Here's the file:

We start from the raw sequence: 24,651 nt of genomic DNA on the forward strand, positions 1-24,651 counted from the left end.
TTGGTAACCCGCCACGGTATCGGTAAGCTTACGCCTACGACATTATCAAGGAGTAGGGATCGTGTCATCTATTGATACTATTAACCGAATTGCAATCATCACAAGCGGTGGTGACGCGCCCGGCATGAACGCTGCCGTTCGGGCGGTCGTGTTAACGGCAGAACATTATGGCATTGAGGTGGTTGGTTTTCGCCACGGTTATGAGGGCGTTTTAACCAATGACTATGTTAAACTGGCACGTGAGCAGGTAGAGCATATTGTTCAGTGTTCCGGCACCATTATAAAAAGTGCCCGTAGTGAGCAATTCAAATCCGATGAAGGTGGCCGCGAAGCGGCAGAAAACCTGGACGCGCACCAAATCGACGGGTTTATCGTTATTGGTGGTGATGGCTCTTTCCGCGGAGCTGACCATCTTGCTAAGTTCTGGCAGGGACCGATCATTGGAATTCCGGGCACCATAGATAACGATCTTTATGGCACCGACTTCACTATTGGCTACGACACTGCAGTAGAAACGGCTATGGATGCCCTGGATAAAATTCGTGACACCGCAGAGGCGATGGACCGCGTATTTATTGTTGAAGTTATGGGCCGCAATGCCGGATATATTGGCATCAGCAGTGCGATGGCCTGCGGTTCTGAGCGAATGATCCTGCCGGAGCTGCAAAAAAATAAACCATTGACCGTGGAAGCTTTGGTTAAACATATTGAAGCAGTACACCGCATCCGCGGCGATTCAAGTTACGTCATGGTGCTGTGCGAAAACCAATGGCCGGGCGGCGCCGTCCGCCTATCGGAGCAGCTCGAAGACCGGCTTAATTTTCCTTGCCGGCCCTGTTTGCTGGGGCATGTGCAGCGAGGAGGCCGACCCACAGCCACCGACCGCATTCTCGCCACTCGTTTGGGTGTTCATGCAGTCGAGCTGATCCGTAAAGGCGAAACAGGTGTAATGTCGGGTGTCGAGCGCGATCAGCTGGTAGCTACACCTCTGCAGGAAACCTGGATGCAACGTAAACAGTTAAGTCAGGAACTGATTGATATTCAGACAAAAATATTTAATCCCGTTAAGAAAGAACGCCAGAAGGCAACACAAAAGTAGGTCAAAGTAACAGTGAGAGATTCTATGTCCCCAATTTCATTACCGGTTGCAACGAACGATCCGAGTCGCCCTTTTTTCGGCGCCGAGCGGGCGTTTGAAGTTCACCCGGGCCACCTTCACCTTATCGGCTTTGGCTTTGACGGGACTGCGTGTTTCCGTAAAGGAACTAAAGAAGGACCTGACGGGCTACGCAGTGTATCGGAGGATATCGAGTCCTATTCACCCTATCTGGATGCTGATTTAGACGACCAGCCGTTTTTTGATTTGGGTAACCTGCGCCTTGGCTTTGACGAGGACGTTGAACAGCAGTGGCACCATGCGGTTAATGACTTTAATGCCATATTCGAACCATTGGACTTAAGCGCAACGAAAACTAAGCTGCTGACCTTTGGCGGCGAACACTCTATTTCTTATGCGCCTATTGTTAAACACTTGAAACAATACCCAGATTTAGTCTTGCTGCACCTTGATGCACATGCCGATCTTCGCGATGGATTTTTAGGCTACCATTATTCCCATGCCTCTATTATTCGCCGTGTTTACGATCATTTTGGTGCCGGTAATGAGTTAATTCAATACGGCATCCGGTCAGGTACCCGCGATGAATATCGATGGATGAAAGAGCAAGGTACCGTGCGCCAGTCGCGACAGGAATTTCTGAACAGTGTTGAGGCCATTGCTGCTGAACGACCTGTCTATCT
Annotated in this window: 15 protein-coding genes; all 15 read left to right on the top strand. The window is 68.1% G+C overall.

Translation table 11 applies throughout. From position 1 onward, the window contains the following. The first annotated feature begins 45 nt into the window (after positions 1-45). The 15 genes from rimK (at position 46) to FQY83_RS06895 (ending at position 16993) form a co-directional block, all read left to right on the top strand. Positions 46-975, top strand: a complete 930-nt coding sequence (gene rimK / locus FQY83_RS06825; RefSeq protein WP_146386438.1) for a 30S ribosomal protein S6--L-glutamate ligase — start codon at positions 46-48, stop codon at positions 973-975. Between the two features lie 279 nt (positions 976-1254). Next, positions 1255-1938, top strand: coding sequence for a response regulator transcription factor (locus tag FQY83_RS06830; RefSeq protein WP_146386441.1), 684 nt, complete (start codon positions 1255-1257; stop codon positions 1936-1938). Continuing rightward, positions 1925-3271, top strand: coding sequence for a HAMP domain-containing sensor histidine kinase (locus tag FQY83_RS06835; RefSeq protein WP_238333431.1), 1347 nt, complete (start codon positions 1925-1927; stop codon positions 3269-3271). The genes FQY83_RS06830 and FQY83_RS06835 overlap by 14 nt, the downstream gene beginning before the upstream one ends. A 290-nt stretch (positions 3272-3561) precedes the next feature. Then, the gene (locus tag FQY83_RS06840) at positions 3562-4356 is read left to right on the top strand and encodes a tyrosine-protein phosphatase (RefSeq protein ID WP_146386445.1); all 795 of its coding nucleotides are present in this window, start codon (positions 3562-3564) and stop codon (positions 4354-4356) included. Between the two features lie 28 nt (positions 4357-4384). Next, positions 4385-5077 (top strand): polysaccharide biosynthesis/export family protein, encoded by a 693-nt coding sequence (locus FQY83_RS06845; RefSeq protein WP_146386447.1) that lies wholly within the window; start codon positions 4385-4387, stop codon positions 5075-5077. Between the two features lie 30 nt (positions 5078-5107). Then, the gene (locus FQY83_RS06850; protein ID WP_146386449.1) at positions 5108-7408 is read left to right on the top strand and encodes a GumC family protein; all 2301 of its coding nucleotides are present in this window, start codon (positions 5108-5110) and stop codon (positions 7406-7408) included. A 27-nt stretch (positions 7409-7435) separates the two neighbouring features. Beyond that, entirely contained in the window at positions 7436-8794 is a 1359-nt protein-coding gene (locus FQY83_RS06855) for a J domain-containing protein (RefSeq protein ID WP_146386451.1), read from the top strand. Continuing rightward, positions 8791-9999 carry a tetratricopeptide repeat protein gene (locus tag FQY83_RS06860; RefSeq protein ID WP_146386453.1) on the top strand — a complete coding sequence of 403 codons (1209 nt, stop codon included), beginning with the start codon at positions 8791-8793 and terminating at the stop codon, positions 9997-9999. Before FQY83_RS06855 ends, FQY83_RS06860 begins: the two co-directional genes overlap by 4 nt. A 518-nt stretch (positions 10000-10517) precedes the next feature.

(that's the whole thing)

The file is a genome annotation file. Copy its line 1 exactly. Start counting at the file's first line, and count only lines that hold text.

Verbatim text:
We start from the raw sequence: 24,651 nt of genomic DNA on the forward strand, positions 1-24,651 counted from the left end.